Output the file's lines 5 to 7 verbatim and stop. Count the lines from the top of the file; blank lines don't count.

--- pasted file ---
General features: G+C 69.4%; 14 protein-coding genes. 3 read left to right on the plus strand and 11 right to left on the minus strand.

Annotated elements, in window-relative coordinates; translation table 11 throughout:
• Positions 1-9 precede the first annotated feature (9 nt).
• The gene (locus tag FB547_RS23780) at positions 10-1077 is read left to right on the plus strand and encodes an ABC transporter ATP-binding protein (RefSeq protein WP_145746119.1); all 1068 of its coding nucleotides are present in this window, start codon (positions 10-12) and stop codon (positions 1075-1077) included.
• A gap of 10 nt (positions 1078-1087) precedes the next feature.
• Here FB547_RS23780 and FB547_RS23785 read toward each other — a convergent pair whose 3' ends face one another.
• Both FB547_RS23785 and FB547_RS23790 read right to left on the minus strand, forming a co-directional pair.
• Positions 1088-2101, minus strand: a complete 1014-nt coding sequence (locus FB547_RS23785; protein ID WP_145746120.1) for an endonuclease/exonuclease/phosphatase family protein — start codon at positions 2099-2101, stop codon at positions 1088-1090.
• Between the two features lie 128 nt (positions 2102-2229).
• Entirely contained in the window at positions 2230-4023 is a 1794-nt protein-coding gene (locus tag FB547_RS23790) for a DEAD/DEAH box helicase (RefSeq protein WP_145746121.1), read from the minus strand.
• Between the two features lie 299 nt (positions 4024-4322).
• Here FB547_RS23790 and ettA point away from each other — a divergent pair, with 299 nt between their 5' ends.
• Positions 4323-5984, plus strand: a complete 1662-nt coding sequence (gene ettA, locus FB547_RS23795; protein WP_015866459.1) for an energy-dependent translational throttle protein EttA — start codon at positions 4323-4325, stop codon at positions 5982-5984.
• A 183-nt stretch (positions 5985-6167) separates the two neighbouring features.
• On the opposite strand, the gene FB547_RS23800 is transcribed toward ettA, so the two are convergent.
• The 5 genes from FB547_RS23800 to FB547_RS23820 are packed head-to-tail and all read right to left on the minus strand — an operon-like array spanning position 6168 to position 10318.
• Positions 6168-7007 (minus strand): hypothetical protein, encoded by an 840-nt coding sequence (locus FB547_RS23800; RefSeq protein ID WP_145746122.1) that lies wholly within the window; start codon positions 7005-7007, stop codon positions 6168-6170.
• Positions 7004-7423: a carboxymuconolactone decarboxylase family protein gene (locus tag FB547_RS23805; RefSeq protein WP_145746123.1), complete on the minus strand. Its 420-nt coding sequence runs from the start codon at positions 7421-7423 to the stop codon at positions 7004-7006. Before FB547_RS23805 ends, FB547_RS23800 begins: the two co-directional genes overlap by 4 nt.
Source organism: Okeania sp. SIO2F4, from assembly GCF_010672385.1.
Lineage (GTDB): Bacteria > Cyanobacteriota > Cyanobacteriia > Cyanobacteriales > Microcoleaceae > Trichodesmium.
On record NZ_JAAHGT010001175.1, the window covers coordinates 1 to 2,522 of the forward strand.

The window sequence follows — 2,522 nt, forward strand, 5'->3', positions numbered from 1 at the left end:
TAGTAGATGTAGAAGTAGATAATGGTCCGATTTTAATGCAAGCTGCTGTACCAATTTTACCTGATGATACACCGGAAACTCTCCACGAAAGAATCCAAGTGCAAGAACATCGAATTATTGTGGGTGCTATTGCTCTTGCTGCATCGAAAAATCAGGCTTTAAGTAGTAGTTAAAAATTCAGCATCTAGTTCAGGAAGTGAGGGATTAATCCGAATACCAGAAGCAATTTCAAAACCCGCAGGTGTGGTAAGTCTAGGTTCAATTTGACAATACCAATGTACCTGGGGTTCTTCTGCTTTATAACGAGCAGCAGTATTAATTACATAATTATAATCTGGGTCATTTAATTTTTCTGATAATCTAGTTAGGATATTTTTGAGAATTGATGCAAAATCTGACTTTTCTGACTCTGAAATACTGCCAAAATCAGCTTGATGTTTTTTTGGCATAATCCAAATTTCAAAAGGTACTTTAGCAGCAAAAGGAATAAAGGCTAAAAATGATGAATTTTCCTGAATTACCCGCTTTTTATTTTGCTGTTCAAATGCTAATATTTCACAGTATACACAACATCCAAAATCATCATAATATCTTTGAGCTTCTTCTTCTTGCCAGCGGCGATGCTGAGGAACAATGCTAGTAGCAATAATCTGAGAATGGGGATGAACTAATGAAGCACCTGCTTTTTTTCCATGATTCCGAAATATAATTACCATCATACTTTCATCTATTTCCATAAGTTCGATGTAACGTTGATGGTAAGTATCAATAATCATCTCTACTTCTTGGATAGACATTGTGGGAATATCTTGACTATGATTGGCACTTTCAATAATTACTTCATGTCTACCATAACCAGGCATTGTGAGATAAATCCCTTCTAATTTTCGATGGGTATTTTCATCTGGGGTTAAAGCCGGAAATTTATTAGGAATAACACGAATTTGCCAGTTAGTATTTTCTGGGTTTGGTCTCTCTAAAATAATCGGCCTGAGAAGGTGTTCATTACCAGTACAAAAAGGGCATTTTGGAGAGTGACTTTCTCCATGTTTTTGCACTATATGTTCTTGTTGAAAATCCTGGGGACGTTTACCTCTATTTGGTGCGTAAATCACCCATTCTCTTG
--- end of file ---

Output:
• A gap of 10 nt (positions 1078-1087) precedes the next feature.
• Here FB547_RS23780 and FB547_RS23785 read toward each other — a convergent pair whose 3' ends face one another.
• Both FB547_RS23785 and FB547_RS23790 read right to left on the minus strand, forming a co-directional pair.